Obviously LSU should make the call if some of their other options doesn't work out.
But this seems like a long shot on all accounts.
Mario Cristobal, head coach, Oregon: While the bloom has faded a tiny bit on the Cristobal rose since Oregon beat Ohio State, it's hard to argue with his credentials so far. Multiple Pac-12 titles, a Rose Bowl win, and this year, a team that is still in position to make a run for the playoff.
More importantly, he has SEC ties, after working on Nick Saban's staff at Alabama and has turned Oregon into a West Coast recruiting juggernaut in Eugene.
At the same time, he seemed very clearly unhappy about even being asked about the USC job a few weeks ago.
And the great appeal of the LSU gig, competing at the highest level in the SEC, might also be its downfall. Does Cristobal really want to leave, at worst, the second best program in the Pac-12, to butt heads with Nick Saban every year?
Mark Stoops, head coach, Kentucky: Another one that I talked about at length on the Aaron Torres Podcast, this time last week.
Ultimately, I think there are schools that make sense for Stoops some day (maybe Ohio State or Michigan, or Florida State, where he coached for years).
But his entire blueprint of building Kentucky is to raid the Midwest and bring in boatloads of talent from Ohio and Michigan to the SEC.
He'd essentially have to flip his whole recruiting philosophy at LSU. To be blunt, I'm not sure it makes sense for either side.
Hugh Freeze, head coach, Liberty: True story, I live about 20 minutes from the Rose Bowl. And as the final minutes ticked down in LSU's season-opening loss to UCLA, I got two different texts from people inside the stadium: "It's time to go get Hugh Freeze."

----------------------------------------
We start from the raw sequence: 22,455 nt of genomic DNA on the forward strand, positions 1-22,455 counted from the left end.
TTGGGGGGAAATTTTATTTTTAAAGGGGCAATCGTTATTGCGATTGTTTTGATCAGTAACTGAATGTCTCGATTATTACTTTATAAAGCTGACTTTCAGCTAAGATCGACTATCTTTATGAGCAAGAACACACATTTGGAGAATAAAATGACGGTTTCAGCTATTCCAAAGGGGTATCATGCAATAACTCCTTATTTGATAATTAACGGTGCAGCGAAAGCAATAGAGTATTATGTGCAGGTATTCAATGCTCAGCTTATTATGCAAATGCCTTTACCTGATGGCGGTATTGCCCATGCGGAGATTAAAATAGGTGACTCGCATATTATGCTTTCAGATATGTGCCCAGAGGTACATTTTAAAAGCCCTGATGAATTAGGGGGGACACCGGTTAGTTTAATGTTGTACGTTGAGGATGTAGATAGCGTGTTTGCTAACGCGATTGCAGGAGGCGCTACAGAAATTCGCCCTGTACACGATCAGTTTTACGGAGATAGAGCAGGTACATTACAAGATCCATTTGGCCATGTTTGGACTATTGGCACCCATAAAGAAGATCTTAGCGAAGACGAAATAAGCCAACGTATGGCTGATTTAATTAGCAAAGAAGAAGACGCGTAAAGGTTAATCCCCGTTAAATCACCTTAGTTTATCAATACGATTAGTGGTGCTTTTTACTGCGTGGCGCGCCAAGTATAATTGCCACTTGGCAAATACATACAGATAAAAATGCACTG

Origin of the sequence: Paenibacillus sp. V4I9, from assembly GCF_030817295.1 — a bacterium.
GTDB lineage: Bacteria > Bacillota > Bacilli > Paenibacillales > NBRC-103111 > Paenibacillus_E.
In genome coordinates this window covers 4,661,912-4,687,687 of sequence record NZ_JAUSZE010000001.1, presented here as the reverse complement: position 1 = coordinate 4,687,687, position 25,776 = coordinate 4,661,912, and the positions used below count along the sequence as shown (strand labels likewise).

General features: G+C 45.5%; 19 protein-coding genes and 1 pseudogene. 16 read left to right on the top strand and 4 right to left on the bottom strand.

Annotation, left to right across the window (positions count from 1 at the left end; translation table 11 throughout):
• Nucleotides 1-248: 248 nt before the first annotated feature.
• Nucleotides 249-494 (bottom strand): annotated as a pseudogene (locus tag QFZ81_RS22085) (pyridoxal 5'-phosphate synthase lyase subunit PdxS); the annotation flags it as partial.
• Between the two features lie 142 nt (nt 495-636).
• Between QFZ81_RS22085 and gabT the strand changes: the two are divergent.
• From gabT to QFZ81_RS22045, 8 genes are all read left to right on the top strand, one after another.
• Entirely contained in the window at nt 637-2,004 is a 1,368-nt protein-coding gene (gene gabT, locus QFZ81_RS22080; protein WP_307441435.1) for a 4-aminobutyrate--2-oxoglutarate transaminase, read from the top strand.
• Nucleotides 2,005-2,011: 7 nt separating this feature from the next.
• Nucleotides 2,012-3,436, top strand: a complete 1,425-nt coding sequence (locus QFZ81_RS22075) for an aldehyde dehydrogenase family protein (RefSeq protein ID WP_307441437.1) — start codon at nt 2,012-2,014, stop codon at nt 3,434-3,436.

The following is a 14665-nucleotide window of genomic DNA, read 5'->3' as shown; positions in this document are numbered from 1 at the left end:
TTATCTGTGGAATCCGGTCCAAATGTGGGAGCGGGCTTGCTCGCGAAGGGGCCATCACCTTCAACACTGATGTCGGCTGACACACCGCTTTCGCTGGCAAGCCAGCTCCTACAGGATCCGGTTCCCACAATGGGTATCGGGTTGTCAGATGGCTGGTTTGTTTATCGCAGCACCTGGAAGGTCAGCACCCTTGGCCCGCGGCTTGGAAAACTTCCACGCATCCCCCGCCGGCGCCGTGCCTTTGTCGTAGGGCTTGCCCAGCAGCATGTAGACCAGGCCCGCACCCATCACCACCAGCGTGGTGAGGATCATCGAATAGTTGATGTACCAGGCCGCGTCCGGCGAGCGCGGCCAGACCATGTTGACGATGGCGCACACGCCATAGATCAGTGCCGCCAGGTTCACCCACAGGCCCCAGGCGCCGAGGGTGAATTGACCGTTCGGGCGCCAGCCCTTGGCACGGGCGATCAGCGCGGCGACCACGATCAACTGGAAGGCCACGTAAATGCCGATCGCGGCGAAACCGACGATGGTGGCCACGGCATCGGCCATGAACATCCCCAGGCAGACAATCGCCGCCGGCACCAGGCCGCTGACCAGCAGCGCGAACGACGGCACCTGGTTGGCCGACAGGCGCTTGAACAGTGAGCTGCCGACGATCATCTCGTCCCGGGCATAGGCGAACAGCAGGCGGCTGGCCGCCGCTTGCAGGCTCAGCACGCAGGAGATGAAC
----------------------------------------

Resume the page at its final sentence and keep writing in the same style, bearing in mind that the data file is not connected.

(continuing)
Freeze's star has faded just a tiny bit since then, with a couple losses this season at Liberty. Still, he is now 15-3 in his last 18 games at Liberty, a program that was transitioning from FCS to FBS when he got there.
Oh, and he has something else going for him: He is one of the few people in college football that has legitimately given Nick Saban fits through the years, with two straight wins over Alabama in 2014 and 2015.
Imagine what he could do with the types of players he'd get at LSU?
Billy Napier, head coach, Louisiana: Again, Woodward is a big-game hunter, so you'd have to think he'd go after some bigger, more prominent names first.
But if he can't get Kiffin or Fisher to budge, the answer to his questions might be right down the road in Lafayette.
Over the last few years, Napier has built Lafayette into one of the premiere Group of 5 schools in the sport of college football. The Rajun Cajuns went 11-3 in 2019, 10-1 last year and are currently 5-1 in 2021, with their only loss to Texas on the opening day of the season.
Napier has interviewed for other SEC jobs in recent years, including reportedly Mississippi State and South Carolina, but has seemingly held off, and waited for a big job where he could truly compete at the highest level.
Is this it?